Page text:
I run a small business with seven employees and we are trying to do everything right in accordance with the Labour Law. Under the new law, what do I have to do in terms of the working hours of staff during Ramadan? Do all staff qualify for shorter hours or only the ones who are fasting? JM, Ras Al Khaimah
“The normal working hours will be reduced by two hours during the holy month of Ramadan,” the Labour Law says.
This applies to all employees, regardless of their religion or if they are fasting or not.
Any employer who fails to follow this law can be heavily fined.
Last month, the authorities confirmed that working hours for Federal government employees during Ramadan would be from 9am to 2.30pm, Monday to Thursday, and from 9am to midday on Fridays.
Working hours for the private sector during Ramadan will be reduced by two hours, the Ministry of Human Resources and Emiratisation said on March 15.
I started a new job on February 7 and my visa was stamped on January 31. Can I resign during the first month of my employment?
As my visa was stamped in January, does my case also come under the new UAE Labour Law? RU, Abu Dhabi
RU can resign during the first month of employment but is required to give written notice. The notice period is dependent on whether RU plans to move to another job in the UAE or if he wishes to return to his home country.
Article 9, Clause 3, of the new Labour Law says: “If the worker wishes to move during the probationary period to work for another employer in the State, he shall notify the original employer of the same in writing within not less than one month from the date of his wish to terminate the contract. Then, the new employer shall compensate the original employer for the costs of recruitment or contracting with the worker, unless otherwise agreed upon.”
The situation is different if RU plans to leave the UAE.
“If the foreign worker wishes to terminate the employment contract during the probationary period, to leave the State, he shall notify the employer of the same in writing not less than fourteen (14) days from the date specified for the termination of the contract,” Article 9, Clause 4, of the Labour Law says.
If someone leaves the UAE but then returns to take up new employment within a period of three months, they are treated as having moved immediately to a new role and the previous employer is liable for the recruitment costs.
I am a British citizen and last week received a call from a person claiming they were with the UK's Department of Work and Pensions. They said they were calling people who had left the UK and were living overseas.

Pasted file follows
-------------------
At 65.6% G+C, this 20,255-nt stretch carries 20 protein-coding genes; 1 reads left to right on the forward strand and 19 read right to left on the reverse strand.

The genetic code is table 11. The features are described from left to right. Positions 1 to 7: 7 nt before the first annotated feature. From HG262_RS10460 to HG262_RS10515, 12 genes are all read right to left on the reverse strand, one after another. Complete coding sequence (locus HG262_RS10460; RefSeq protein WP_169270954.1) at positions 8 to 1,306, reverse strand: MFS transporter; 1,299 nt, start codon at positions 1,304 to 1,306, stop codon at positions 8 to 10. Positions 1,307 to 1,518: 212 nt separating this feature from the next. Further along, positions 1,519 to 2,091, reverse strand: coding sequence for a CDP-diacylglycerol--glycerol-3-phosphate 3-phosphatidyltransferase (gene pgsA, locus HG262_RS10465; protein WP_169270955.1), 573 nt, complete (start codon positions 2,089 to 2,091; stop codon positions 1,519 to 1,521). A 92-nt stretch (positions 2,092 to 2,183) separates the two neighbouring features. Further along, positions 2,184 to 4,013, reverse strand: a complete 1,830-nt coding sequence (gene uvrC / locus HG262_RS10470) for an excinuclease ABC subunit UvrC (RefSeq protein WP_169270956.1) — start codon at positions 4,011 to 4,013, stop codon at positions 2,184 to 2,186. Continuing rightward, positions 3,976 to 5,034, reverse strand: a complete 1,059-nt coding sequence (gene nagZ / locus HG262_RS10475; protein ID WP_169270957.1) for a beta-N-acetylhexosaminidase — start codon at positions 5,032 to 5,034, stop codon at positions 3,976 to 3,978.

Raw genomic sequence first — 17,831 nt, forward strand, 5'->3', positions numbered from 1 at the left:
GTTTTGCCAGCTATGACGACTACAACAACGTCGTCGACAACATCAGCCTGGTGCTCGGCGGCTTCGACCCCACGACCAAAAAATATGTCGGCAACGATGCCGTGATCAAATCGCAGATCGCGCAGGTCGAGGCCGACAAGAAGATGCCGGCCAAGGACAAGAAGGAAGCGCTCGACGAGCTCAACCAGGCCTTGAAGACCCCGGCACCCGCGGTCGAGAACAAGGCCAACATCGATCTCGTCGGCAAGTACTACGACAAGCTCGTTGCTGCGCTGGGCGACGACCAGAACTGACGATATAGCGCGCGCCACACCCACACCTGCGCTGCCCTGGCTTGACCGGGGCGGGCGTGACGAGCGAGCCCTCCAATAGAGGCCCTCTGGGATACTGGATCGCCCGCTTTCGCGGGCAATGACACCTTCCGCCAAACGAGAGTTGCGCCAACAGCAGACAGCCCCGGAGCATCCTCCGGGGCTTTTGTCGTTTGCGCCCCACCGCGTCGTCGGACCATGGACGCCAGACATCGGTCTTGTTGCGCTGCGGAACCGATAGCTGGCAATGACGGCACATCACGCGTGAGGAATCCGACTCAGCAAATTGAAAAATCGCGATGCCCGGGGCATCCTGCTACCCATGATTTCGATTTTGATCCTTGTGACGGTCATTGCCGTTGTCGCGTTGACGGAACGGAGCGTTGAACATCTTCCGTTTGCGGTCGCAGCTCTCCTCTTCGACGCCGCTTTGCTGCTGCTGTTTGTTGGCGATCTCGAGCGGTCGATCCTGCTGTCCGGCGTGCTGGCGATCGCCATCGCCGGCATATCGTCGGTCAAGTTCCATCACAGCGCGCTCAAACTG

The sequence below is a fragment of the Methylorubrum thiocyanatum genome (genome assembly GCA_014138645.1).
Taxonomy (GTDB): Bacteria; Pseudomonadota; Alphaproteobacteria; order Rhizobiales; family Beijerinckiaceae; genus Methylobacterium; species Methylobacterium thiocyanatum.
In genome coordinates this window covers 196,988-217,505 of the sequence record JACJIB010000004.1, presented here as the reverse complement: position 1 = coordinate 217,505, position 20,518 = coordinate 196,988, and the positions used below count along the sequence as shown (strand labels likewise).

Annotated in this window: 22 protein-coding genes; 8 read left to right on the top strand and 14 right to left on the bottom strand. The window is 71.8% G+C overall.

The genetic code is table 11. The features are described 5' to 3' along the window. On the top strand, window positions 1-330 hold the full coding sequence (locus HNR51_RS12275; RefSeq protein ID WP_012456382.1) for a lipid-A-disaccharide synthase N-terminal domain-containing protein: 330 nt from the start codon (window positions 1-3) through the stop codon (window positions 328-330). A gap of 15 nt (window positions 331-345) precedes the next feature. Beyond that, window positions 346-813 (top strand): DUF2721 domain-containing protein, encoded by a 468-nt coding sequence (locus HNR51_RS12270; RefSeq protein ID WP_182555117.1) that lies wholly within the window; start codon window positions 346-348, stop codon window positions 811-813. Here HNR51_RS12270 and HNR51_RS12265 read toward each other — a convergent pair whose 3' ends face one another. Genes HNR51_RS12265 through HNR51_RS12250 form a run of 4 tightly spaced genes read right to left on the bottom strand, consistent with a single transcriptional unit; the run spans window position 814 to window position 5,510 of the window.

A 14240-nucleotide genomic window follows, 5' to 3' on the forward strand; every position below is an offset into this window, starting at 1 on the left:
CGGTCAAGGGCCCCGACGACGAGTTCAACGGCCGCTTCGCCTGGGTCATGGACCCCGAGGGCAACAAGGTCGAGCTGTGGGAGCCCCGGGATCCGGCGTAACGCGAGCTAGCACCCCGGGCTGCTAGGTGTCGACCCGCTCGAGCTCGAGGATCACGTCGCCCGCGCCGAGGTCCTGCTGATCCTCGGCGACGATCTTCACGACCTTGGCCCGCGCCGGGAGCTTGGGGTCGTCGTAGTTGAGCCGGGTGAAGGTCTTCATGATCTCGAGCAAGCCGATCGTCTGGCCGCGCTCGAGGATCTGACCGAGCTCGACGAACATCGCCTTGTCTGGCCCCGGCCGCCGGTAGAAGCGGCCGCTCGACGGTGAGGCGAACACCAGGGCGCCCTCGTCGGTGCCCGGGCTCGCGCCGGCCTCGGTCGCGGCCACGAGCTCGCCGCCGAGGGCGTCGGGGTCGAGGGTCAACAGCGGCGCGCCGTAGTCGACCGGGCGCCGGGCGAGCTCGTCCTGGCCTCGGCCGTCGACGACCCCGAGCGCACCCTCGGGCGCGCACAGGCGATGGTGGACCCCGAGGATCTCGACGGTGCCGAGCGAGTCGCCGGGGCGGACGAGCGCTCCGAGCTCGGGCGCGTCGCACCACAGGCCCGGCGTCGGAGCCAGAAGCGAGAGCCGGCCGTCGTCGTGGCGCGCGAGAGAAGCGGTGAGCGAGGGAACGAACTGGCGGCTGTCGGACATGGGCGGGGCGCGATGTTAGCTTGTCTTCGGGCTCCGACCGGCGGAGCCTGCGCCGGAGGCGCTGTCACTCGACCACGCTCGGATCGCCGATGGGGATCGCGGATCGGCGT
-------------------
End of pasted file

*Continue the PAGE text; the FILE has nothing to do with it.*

It was odd that he didn’t ask or say anything about the state pension. However, he asked me if I had any private pension arrangements and wanted details as he said this could affect when my state pension is paid. I told him that I had a National Health Service pension and nothing else and he then muttered something and hung up.
It seemed he called from a mobile number and when I tried to call back, it didn’t go through. Could this have been genuine and is there anything I need to know? I tend to think that the UK government would not have my telephone number. RL, Dubai
The Department for Work and Pensions is responsible for state pensions. It has limited involvement in private pensions, which is simply to ensure that UK employers provide a suitable scheme for employees.
It has no other input and does not keep records of people’s private pension arrangements. These do not affect any entitlement to the UK government’s basic State Pension, which is based on National Insurance contributions.
A UK government department does not provide advice on private pensions and they would never contact anyone from a mobile telephone.
It is likely that RL was contacted by a salesperson looking for someone with a private pension arrangement that could be transferred to a new plan.
A National Health Service pension is a statutory scheme with certain protections and this also cannot be transferred to a private plan.
These days, many people have a fair amount of information in the public domain and being cold-called is common, no matter how much we dislike it.
However, the issue here is that the person making the call was not telling the truth about who they were and their intentions. That is fraudulent and even criminal in some jurisdictions.
The UK government does not contact expats about pensions and anyone who receives such a call should end it immediately. Any ethical financial adviser would not lie about who they are in this way.
Keren Bobker is an independent financial adviser and senior partner with Holborn Assets in Dubai, with more than 25 years’ experience. Contact her at firstname.lastname@example.org. Follow her on Twitter at @FinancialUAE
The advice provided in our columns does not constitute legal advice and is provided for information only